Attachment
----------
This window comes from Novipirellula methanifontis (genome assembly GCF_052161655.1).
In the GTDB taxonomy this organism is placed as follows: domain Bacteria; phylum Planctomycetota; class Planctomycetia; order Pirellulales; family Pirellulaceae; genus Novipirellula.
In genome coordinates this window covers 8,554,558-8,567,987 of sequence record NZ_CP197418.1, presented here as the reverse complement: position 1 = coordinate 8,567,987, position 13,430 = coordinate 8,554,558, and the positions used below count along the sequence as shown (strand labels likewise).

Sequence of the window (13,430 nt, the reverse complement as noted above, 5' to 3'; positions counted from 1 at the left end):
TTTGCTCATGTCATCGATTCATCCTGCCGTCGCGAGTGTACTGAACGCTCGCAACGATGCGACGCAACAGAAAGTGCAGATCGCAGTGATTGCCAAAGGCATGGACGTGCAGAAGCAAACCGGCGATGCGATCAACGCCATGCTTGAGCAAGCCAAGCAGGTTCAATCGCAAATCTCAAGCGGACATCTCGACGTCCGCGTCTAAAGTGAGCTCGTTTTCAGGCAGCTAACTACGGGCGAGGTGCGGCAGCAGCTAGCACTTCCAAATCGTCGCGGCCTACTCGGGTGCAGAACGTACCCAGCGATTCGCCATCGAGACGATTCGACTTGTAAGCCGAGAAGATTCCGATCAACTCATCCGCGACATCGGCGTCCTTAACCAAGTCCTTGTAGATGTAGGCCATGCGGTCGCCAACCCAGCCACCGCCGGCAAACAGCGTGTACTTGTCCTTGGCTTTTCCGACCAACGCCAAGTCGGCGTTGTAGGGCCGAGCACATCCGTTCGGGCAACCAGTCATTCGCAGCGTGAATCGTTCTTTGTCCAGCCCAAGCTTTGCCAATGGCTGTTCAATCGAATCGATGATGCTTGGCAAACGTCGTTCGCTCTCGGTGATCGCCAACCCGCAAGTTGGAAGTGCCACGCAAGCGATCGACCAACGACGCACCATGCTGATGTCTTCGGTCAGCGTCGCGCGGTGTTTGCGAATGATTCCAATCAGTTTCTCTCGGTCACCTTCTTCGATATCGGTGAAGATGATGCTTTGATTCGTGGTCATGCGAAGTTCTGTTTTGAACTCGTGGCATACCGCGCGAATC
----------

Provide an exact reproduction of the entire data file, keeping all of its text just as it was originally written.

This window comes from Novipirellula methanifontis (genome assembly GCF_052161655.1).
In the GTDB taxonomy this organism is placed as follows: domain Bacteria; phylum Planctomycetota; class Planctomycetia; order Pirellulales; family Pirellulaceae; genus Novipirellula.
In genome coordinates this window covers 8,554,558-8,567,987 of sequence record NZ_CP197418.1, presented here as the reverse complement: position 1 = coordinate 8,567,987, position 13,430 = coordinate 8,554,558, and the positions used below count along the sequence as shown (strand labels likewise).

Sequence of the window (13,430 nt, the reverse complement as noted above, 5' to 3'; positions counted from 1 at the left end):
TTTGCTCATGTCATCGATTCATCCTGCCGTCGCGAGTGTACTGAACGCTCGCAACGATGCGACGCAACAGAAAGTGCAGATCGCAGTGATTGCCAAAGGCATGGACGTGCAGAAGCAAACCGGCGATGCGATCAACGCCATGCTTGAGCAAGCCAAGCAGGTTCAATCGCAAATCTCAAGCGGACATCTCGACGTCCGCGTCTAAAGTGAGCTCGTTTTCAGGCAGCTAACTACGGGCGAGGTGCGGCAGCAGCTAGCACTTCCAAATCGTCGCGGCCTACTCGGGTGCAGAACGTACCCAGCGATTCGCCATCGAGACGATTCGACTTGTAAGCCGAGAAGATTCCGATCAACTCATCCGCGACATCGGCGTCCTTAACCAAGTCCTTGTAGATGTAGGCCATGCGGTCGCCAACCCAGCCACCGCCGGCAAACAGCGTGTACTTGTCCTTGGCTTTTCCGACCAACGCCAAGTCGGCGTTGTAGGGCCGAGCACATCCGTTCGGGCAACCAGTCATTCGCAGCGTGAATCGTTCTTTGTCCAGCCCAAGCTTTGCCAATGGCTGTTCAATCGAATCGATGATGCTTGGCAAACGTCGTTCGCTCTCGGTGATCGCCAACCCGCAAGTTGGAAGTGCCACGCAAGCGATCGACCAACGACGCACCATGCTGATGTCTTCGGTCAGCGTCGCGCGGTGTTTGCGAATGATTCCAATCAGTTTCTCTCGGTCACCTTCTTCGATATCGGTGAAGATGATGCTTTGATTCGTGGTCATGCGAAGTTCTGTTTTGAACTCGTGGCATACCGCGCGAATC